Isotopic and kinetic constraints on methane origins in Icelandic hydrothermal fluids

Stefánsson A, Ricci A, Garnett M, Gunnarsson-Robin J, Kleine-Marshall B, Scott SW, Lelli M, Cardoso CD, Pik R, Santinelli C, Ono S, Barry PH, Broadley MW, Byrne D, Halldórsson SA, Fiebig J (2024)

Publication Type: Journal article

Publication year: 2024


Book Volume: 373

Pages Range: 84-97

DOI: 10.1016/j.gca.2024.03.015


The origin of methane in hydrothermal fluids has long been a subject of debate – whether it is abiotic or biotic. In this study, we aim to unravel and quantify the sources of CH4 in active hydrothermal systems by adopting a holistic approach analyzing well characterized high-temperature hydrothermal fluids (∼230–310 °C) in Iceland. We employ a broad variety of geochemical and isotope indicators, encompassing chemical and isotope compositions of the targeted fluids. These signatures are then compared with results from chemical and isotope kinetic models and data from sedimentary-hosted hydrothermal systems. Carbon species in these fluids include CO2 (2.60–184 mmol/kg), CH4 (2.39·10−4–0.325 mmol/kg), dissolved organic carbon (4.78·10−3–0.112 mmol/kg), and CO (1.89·10−6–4.16·10−4 mmol/kg). Carbon and helium isotopes suggest a relatively uniform mantle-derived source of CO213C-CO2: −4.80 to −1.50 ‰, CO2/3He: 1.49·109–4.14·1010 14C-CO2: 0.11–2.42 pMC). Methane, in contrast, has multiple sources. Overall, chemical equilibria among carbon species (CO2, CH4, CO) is not attained, suggesting kinetic controls. Tritium content (<0.8–1.42 TU) and hydrologic constraints indicate relatively short hydrothermal fluid residence times (∼5–200 years), with occasional inputs from older water components. Within this short timeframe, CH4 concentrations vary from lower, to significantly higher than those calculated using CO2 reduction kinetics. The isotope composition (δD-CH4: −172 to −138 ‰, δ13C-CH4: −32.0 to −24.6 ‰; 14C-CH4: 0.36–11.54 pMC) and geochemical and isotope modeling suggest that the majority (>80–90 %) of CH4 originates from a radiocarbon inactive source, i.e. mantle CH4, reduction of mantle CO2 and/or old organic matter, with relatively small contributions from both marine (<20 %) and terrestrial (<10 %) dissolved organic carbon. Measured isotopic compositions of CH4 do not match those expected for mantle-derived CH4 as well as values generated from reduction of mantle-derived CO2. Instead, differences in δD-CH4 and δ13C-CH4 values exist between systems fed by meteoric water and those fed by seawater, challenging the assumption of a uniform CO2 source and invariable reaction mechanisms. Differences between systems are best explained by variable extent of thermal decomposition and primary variations in the isotope composition of marine and terrestrial organic matter. Also, δD-CH4 and δ13C-CH4 values in meteoric water-fed systems closely resemble those in the Öxarfjördur sedimentary-hosted systems. In summary, our data supports a predominant thermogenic origin of CH4 in both seawater and terrestrial hydrothermal fluids in Iceland. The source of organic matter appears to be a combination of modern dissolved organic carbon and older sedimentary deposits. In addition, some of the hydrothermal systems studied (Krafla, Reykjanes, Theistareykir) which are characterized by low CH4 concentrations, may contain a significant portion of CH4 that may originate from CO2 reduction.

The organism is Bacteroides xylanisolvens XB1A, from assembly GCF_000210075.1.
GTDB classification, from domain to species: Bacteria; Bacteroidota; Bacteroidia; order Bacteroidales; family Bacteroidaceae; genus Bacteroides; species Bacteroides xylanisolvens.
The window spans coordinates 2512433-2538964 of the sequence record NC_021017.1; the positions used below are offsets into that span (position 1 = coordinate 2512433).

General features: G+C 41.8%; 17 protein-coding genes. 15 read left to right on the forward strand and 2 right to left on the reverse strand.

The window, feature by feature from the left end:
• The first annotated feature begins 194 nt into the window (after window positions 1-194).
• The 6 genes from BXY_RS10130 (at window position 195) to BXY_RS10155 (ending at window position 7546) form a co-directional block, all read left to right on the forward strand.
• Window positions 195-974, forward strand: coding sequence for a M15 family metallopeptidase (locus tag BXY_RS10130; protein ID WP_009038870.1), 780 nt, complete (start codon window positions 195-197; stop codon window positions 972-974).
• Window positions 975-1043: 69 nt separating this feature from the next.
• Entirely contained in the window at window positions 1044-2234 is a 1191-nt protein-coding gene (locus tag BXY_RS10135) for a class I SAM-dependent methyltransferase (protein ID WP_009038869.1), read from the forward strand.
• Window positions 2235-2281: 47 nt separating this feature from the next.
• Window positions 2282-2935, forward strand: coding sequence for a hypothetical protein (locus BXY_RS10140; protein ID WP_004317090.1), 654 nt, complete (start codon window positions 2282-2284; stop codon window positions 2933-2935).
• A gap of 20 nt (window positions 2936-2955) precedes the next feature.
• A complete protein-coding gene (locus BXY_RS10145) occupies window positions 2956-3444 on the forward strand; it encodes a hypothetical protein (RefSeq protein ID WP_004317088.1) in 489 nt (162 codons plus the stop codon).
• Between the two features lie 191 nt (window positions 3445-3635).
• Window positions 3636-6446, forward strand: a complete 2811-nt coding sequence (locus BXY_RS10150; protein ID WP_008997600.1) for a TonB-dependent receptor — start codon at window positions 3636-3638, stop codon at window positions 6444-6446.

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Stefánsson, A., Ricci, A., Garnett, M., Gunnarsson-Robin, J., Kleine-Marshall, B., Scott, S.W.,... Fiebig, J. (2024). Isotopic and kinetic constraints on methane origins in Icelandic hydrothermal fluids. Geochimica Et Cosmochimica Acta, 373, 84-97.


Stefánsson, Andri, et al. "Isotopic and kinetic constraints on methane origins in Icelandic hydrothermal fluids." Geochimica Et Cosmochimica Acta 373 (2024): 84-97.

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